In 2017, queer Chicanx artist Ken Gonzales-Day put on an elaborate installation, titled Bone-Grass Boy, of glossy photographs, sculpture, mural, and mixed-media all seemingly taking place within the nineteenth-century US-Mexico borderlands. Accompanying the photographs is an old manuscript, also titled Bone-Grass Boy: The Secret Banks of the Conejos River, written by Ramoncita Gonzales in 1892. Gonzales-Day’s piece was inspired by a photograph he saw of his ancestor, a gender ambiguous person possibly named Ramoncita. Bone-Grass Boy, I suggest, is a type of speculative and performative archival practice through which Gonzales-Day brings together the erased histories of people of mixed racial, gendered, and sexual identities. I argue that the manipulation of media such as photography and the creation of a speculative archive is a type of queer archival practice that offers Ramoncita a place in history through Gonzales-Day’s queer present. I call this methodology “queer archival autoethnography,” which keeps close eyes on one’s own performative position in the archive, refusing any subject-object divide as well as past-present divide of either privileged or minoritarian archival encounters.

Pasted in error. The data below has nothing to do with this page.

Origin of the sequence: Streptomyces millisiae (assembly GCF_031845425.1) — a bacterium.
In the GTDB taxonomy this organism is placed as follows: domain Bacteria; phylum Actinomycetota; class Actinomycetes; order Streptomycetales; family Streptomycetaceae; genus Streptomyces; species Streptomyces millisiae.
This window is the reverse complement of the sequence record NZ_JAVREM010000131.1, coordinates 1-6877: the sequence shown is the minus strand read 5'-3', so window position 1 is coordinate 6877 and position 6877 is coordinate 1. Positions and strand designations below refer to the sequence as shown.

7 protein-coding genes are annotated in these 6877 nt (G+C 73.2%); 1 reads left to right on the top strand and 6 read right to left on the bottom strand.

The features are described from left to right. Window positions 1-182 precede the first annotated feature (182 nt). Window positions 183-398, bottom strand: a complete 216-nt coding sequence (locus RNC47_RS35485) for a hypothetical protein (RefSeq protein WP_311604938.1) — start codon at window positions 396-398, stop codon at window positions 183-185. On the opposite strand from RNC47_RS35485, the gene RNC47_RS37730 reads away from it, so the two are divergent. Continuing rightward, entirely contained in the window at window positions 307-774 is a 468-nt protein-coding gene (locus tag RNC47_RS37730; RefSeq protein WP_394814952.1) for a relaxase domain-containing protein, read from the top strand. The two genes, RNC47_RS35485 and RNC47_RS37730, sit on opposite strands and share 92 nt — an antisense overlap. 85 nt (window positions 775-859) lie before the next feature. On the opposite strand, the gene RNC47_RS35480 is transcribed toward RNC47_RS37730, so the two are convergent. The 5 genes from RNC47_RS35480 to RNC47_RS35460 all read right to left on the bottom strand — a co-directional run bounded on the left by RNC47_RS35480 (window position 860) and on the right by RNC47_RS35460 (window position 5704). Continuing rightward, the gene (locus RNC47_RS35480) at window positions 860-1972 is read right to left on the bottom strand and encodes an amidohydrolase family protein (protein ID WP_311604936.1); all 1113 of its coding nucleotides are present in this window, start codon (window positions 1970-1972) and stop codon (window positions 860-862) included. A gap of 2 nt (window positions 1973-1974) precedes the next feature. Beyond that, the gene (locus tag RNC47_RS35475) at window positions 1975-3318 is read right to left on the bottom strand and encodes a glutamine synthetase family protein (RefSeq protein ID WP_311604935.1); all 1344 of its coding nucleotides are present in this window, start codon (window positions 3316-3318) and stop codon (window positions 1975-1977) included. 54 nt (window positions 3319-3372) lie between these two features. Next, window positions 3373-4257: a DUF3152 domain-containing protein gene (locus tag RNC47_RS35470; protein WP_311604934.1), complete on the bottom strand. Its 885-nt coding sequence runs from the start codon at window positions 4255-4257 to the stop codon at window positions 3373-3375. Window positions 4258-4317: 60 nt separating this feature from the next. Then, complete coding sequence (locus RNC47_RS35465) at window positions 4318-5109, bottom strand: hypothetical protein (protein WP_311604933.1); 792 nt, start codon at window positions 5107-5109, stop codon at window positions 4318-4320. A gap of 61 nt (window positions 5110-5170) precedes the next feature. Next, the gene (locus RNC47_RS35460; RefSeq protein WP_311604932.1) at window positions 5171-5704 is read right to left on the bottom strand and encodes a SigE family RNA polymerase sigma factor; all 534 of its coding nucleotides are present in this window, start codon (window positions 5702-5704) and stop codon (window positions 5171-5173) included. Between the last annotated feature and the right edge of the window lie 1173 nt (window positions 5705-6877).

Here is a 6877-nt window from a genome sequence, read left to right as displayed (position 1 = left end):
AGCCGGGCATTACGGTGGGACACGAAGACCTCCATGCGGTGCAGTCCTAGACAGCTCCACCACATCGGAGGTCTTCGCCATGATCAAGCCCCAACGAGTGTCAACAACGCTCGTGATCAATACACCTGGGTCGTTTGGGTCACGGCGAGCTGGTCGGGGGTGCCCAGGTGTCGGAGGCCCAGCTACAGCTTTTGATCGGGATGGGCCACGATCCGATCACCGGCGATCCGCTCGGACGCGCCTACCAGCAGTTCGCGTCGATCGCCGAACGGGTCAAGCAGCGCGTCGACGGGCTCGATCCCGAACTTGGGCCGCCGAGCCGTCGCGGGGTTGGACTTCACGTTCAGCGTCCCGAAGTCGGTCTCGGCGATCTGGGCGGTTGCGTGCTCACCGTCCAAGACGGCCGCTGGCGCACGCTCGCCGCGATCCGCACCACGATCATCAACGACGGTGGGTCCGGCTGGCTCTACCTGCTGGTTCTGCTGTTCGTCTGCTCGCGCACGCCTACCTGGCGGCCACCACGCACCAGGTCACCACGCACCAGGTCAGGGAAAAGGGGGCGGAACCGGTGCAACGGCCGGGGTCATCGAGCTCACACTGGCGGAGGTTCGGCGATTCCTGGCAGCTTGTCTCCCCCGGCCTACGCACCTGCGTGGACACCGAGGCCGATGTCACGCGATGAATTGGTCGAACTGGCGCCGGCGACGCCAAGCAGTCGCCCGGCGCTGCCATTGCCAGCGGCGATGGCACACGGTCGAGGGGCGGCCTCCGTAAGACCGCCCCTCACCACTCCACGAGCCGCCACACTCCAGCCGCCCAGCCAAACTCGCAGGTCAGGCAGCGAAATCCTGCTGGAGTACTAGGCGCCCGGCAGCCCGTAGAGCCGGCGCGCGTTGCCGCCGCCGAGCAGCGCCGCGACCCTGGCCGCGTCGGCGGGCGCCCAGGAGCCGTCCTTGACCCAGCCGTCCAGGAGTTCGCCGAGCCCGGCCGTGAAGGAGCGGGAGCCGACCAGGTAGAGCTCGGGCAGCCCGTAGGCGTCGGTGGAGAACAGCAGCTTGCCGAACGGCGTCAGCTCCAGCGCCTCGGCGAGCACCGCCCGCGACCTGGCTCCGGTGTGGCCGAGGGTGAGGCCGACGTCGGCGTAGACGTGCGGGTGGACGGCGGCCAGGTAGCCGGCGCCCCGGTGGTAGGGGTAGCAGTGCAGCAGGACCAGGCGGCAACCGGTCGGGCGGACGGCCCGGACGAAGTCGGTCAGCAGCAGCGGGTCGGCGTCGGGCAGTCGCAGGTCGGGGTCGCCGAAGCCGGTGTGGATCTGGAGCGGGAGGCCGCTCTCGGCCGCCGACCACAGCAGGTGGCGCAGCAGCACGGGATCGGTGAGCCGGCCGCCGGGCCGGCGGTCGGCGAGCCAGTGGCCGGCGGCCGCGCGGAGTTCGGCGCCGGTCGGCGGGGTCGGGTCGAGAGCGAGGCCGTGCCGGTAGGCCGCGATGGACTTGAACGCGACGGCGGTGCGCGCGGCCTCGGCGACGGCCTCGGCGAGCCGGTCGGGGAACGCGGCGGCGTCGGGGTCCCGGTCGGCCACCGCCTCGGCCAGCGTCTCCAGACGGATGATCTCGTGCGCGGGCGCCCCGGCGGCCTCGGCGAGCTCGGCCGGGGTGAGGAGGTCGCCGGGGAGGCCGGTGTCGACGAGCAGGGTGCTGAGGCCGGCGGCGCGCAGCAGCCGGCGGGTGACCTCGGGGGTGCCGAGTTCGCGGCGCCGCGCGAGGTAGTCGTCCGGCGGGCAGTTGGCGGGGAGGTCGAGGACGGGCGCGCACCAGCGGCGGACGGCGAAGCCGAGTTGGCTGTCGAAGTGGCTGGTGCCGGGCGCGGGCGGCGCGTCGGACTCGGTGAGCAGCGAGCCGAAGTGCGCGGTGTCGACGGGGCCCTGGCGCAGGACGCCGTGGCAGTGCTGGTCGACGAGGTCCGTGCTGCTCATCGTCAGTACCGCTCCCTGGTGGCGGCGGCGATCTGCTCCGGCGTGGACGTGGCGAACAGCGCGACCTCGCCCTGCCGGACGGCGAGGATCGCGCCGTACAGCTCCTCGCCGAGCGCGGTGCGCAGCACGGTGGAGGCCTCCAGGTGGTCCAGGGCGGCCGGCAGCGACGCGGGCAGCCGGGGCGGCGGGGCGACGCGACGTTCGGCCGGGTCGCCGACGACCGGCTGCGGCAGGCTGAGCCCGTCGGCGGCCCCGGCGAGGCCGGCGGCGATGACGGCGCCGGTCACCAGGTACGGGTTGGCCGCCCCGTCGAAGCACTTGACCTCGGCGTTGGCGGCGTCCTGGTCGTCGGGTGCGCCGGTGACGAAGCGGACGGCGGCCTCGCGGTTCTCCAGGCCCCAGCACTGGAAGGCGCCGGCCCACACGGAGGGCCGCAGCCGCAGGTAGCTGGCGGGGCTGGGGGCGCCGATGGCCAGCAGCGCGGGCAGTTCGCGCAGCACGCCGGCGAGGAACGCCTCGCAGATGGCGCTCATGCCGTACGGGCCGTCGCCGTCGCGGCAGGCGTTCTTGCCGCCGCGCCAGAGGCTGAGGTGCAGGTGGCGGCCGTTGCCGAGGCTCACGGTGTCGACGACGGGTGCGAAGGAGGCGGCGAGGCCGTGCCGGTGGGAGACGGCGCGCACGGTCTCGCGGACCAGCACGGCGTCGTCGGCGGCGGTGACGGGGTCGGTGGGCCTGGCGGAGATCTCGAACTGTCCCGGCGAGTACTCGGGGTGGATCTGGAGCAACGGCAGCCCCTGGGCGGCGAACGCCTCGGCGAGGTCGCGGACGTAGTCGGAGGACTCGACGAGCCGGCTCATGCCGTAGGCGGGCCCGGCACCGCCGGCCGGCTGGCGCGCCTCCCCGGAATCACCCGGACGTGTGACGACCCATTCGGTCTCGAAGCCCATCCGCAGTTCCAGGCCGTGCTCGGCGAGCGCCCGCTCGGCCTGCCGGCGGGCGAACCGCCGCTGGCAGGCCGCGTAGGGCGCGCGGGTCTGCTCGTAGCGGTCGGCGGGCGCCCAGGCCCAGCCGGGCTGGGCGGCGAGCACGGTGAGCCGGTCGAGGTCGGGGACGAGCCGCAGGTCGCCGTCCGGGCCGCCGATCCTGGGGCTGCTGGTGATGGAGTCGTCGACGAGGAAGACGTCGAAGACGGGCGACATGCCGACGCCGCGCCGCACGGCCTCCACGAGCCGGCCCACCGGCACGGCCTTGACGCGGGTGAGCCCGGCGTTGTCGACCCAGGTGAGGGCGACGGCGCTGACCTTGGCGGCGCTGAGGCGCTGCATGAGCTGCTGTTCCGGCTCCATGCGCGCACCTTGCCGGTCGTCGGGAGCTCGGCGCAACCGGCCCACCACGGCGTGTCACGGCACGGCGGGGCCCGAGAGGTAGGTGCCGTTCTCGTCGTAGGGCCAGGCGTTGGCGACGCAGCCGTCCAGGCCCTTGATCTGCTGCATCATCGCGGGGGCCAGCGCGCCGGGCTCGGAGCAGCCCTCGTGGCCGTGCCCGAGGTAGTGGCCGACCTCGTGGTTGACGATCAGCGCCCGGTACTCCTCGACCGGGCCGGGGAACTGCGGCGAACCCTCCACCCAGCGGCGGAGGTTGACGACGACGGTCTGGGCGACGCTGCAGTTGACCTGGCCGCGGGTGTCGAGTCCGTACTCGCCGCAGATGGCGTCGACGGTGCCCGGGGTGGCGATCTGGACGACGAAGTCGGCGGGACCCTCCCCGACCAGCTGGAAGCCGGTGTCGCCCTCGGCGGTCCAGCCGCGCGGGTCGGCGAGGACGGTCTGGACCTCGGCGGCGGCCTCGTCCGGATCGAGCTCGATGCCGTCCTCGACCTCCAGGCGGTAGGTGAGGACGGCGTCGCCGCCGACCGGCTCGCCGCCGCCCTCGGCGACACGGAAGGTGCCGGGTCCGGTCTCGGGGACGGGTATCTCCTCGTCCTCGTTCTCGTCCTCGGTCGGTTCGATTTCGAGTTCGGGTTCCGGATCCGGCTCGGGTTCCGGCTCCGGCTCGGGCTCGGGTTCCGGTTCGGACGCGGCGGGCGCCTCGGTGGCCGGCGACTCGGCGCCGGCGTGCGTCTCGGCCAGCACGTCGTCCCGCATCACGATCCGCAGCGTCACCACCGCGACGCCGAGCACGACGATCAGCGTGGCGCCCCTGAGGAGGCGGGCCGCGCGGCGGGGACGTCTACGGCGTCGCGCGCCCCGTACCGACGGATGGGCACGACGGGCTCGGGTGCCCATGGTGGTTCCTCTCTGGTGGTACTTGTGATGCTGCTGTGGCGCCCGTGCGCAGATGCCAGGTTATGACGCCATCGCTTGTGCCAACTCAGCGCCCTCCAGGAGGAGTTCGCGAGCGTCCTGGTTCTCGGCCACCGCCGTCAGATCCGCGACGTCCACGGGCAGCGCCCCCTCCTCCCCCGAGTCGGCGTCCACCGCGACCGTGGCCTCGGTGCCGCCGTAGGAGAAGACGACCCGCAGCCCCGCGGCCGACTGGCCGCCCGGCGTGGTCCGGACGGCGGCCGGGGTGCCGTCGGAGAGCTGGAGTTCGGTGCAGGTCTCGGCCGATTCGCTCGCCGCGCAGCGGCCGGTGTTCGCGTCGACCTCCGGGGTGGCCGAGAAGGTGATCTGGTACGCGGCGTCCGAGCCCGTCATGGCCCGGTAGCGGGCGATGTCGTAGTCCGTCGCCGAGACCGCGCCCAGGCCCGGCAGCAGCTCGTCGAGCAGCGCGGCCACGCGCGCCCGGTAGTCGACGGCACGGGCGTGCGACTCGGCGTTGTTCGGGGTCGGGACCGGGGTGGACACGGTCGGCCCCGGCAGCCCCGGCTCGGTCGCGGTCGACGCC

Queer Archival Autoethnography in Ken Gonzales-Day’s Bone-Grass Boy
Ren Heintz is an Assistant Professor of English at California State University, Los Angeles, and the Director of the Center for the Study of Genders and Sexualities. They received their PhD in English from the University of California, San Diego. Heintz’s scholarship has been published in, GLQ: A Journal of Gay and Lesbian Studies, American Quarterly, Studies in American Fiction, and is forthcoming in The New Nineteenth-Century American Literary Studies via Cambridge University Press. Their work has been supported by the ACLS and Mellon Foundations. Their manuscript in progress is titled, Racist Attachments: Queer Genealogies of Sex and Desire in Early America.
- Views Icon Views
- Share Icon Share
- Search Site
Ren Heintz; Queer Archival Autoethnography in Ken Gonzales-Day’s Bone-Grass Boy. Feminist Media Histories 1 April 2022; 8 (2): 156–179. doi: https://doi.org/10.1525/fmh.2022.8.2.156
Download citation file: